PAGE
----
Fentanyl resulted in almost 30,000 overdose deaths in 2017, up from less than 5,000 in 2014 and relatively small numbers prior to 2010. In addition, it played a role in more than 10,000 additional deaths that also involved cocaine or benzodiazepines. Although Fentanyl is the leading cause of overdose deaths, it is also perhaps the easiest issue to address. First, for those who don’t use opioids or work in the field, it is important to note that fentanyl is not a recreational drug. Unlike other opioids, very few people seek fentanyl out for its psychoactive properties. Fentanyl is mixed in to what is sold as heroin, cocaine or counterfeit pain or anti-anxiety pills. Experienced users of opioids only use fentanyl unwittingly, or because they are experiencing withdrawal and feel that they have no other choice.
There are a variety of analogs of fentanyl that vary in strength. All of these analogs are at least 30x more powerful than morphine and 50x more powerful than pure heroin. Since all heroin sold on the street has been cut (diluted with a cheaper substance), fentanyl can be hundreds of times more powerful than the heroin that is generally publicly available. It is also cheap and relatively easily bought. Any dealer with a calculator and an internet connection can figure out that buying fentanyl, mixing it into any given base and selling it as heroin will produce enormous incremental profits (when compared with the traditional model of buying and cutting heroin for resale). Fentanyl has been readily available as well. It can be ordered on-line (generally from China). Its potency and availability mean that small amounts can be bought and shipped via normal mail carriers with little risk of interception and limited additional consequences if the shipment is intercepted. There is no need to build tunnels or semi-submersible subs, charter planes or boats or otherwise invest in expensive smuggling infrastructure and no need to find a network of couriers. Dealers just place on order on-line and wait for the mail to arrive.
Fentanyl has analogs so powerful that they have been used as chemical weapons (most famously by the Russians, against Chechen fighters holding hostages in a theatre in 2002). The most powerful analog, carfentanil, is banned by the international Chemical Weapons Convention. I am a libertarian at heart, and would prefer that individuals have the right to decide what they put in their own bodies, whether that be alcohol, marijuana, psychedelics, ecstasy, cocaine or heroin (these drugs are listed roughly in order of the ease with which they can be defended to the general population). But let’s be clear: Fentanyl is not a recreational drug. It is a deadly poison being foisted on a vulnerable, unwitting population. Drug dealers have made the decision to incorporate fentanyl in their products based on a simple cost/benefit analysis. They have weighed the cost and availability against the risk of being caught and the consequences thereof. Deaths among consumers is not an important factor in this analysis. (This is actually a complicated issue in real life. Some deaths in the buying population can lead to a short-term increase in demand because users assume that the dealer is selling a good product. Large numbers of deaths tend to reduce demand.) Currently, a dealer selling a product branded as heroin that contains a mix of heroin and fentanyl or simply fentanyl mixed with an inert base will make higher profits and incur almost no incremental risk. Even if customers die and the drug is traced back to the dealer, there are no additional risks to the dealer even though he knows (or, at least, should know) that the chances of causing death are much higher.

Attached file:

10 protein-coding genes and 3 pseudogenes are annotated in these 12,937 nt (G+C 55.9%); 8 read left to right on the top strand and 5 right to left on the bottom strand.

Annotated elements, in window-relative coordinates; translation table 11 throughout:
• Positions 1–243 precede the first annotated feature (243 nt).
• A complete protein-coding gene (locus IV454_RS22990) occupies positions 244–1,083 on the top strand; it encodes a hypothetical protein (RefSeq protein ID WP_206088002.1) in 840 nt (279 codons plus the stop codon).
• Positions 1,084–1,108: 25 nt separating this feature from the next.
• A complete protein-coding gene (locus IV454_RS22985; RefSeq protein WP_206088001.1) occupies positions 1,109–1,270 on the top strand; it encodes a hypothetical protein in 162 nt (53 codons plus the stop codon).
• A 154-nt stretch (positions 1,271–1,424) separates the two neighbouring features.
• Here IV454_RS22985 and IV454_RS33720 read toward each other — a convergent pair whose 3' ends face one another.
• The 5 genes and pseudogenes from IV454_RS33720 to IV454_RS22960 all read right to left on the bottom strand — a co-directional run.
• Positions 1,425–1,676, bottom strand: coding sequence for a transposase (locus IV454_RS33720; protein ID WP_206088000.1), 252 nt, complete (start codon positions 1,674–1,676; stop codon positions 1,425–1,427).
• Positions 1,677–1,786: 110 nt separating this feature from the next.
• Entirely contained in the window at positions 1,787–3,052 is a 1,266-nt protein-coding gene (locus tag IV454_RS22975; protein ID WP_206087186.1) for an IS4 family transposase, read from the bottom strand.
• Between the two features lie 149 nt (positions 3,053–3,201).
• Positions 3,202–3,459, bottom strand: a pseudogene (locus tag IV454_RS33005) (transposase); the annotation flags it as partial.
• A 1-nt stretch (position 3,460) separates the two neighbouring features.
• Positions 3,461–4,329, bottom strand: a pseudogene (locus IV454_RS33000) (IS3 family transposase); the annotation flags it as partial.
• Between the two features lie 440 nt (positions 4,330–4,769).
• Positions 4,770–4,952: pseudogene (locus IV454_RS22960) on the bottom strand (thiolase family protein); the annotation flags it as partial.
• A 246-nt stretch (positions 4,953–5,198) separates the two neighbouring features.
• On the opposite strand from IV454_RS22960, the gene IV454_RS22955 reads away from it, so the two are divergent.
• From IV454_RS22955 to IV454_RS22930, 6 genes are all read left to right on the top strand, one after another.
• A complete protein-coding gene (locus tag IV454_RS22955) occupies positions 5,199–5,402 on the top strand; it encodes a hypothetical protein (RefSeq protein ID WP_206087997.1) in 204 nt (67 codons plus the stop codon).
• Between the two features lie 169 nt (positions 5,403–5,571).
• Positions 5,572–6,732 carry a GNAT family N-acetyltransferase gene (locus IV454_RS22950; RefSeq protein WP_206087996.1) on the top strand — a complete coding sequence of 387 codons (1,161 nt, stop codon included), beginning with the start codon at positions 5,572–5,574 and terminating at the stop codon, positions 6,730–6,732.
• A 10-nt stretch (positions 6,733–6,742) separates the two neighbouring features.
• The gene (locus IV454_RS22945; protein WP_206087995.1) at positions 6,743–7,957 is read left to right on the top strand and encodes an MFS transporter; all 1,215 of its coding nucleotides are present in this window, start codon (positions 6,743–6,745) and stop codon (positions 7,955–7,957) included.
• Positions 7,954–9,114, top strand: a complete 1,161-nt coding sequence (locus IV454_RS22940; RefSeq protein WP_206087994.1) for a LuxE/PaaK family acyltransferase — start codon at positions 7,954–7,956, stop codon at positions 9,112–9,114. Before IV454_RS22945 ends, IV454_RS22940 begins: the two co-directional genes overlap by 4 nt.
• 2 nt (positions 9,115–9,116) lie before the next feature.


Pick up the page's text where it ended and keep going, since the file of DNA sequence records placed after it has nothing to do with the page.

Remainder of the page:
Given all of this, my solution to the fentanyl crisis is simple: pass a federal law that classifies fentanyl and all of its analogs as chemical weapons with all the commensurate regulation and penalties that would entail. The cost/benefit analysis described above would be radically altered if suppliers knew that they could face weapons trafficking, terrorism or equivalently draconian federal charges if caught. And this classification would allow us to work back the supply chain to go after the manufacturers who currently operate with impunity. The willingness to be involved in any illegal aspect of the production, transport or sale of fentanyl would evaporate (even among the cartels that supply what doesn’t come from China) and the costs would go up to a prohibitive level. Of course, there could be a medical exemption for those providing legitimate fentanyl to those who actually need it (primarily cancer patients and burn victims). While it may not be completely realistic to ban fentanyl by classifying it this way, it certainly could be classified so that the penalties are significantly harsher than for any existing recreational drug. The net result of my proposal would be that the supply of fentanyl would be reduced to what can be diverted from the medical supply chain, which is minimal in comparison.
Part II of this series will discuss Traditional opioid use disorder (and helping those with substance use disorders created by prescribed painkillers)
Andrew Vickery is Co-Founder and Head of Peer Programs at TribeRx (www.TribeRx.com), which provides comprehensive biopsychosocial support for people with chronic pain. He is also a technology investor and former investment banker who has completed more than $30 billion in transactions.